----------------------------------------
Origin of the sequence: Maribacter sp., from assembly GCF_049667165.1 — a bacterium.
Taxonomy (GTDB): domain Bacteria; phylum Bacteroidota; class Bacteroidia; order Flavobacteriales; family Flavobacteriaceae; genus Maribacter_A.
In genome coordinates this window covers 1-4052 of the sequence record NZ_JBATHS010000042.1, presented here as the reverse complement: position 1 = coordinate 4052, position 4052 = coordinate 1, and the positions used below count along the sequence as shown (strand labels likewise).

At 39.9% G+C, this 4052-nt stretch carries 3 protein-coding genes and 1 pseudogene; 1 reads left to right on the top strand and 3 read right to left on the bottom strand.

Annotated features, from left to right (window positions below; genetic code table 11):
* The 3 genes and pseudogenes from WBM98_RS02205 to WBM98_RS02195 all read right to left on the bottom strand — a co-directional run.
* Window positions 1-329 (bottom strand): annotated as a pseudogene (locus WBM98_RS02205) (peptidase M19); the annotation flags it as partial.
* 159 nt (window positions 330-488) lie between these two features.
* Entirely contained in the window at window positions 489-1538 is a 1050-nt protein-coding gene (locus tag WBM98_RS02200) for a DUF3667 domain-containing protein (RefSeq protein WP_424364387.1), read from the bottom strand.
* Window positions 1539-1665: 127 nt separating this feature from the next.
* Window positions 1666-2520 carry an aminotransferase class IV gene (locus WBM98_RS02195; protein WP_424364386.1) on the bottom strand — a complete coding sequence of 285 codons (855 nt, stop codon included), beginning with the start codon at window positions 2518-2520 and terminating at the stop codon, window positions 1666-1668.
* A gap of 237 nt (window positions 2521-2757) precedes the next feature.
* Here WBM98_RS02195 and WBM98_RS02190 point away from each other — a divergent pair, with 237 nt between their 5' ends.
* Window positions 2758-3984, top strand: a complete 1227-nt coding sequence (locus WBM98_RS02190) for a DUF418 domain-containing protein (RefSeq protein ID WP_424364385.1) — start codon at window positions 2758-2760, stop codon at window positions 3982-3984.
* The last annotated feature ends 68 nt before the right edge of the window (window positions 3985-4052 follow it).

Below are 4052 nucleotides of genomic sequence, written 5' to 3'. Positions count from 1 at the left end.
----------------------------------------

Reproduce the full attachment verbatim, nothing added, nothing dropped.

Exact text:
Origin of the sequence: Maribacter sp., from assembly GCF_049667165.1 — a bacterium.
Taxonomy (GTDB): domain Bacteria; phylum Bacteroidota; class Bacteroidia; order Flavobacteriales; family Flavobacteriaceae; genus Maribacter_A.
In genome coordinates this window covers 1-4052 of the sequence record NZ_JBATHS010000042.1, presented here as the reverse complement: position 1 = coordinate 4052, position 4052 = coordinate 1, and the positions used below count along the sequence as shown (strand labels likewise).

At 39.9% G+C, this 4052-nt stretch carries 3 protein-coding genes and 1 pseudogene; 1 reads left to right on the top strand and 3 read right to left on the bottom strand.

Annotated features, from left to right (window positions below; genetic code table 11):
* The 3 genes and pseudogenes from WBM98_RS02205 to WBM98_RS02195 all read right to left on the bottom strand — a co-directional run.
* Window positions 1-329 (bottom strand): annotated as a pseudogene (locus WBM98_RS02205) (peptidase M19); the annotation flags it as partial.
* 159 nt (window positions 330-488) lie between these two features.
* Entirely contained in the window at window positions 489-1538 is a 1050-nt protein-coding gene (locus tag WBM98_RS02200) for a DUF3667 domain-containing protein (RefSeq protein WP_424364387.1), read from the bottom strand.
* Window positions 1539-1665: 127 nt separating this feature from the next.
* Window positions 1666-2520 carry an aminotransferase class IV gene (locus WBM98_RS02195; protein WP_424364386.1) on the bottom strand — a complete coding sequence of 285 codons (855 nt, stop codon included), beginning with the start codon at window positions 2518-2520 and terminating at the stop codon, window positions 1666-1668.
* A gap of 237 nt (window positions 2521-2757) precedes the next feature.
* Here WBM98_RS02195 and WBM98_RS02190 point away from each other — a divergent pair, with 237 nt between their 5' ends.
* Window positions 2758-3984, top strand: a complete 1227-nt coding sequence (locus WBM98_RS02190) for a DUF418 domain-containing protein (RefSeq protein ID WP_424364385.1) — start codon at window positions 2758-2760, stop codon at window positions 3982-3984.
* The last annotated feature ends 68 nt before the right edge of the window (window positions 3985-4052 follow it).

Below are 4052 nucleotides of genomic sequence, written 5' to 3'. Positions count from 1 at the left end.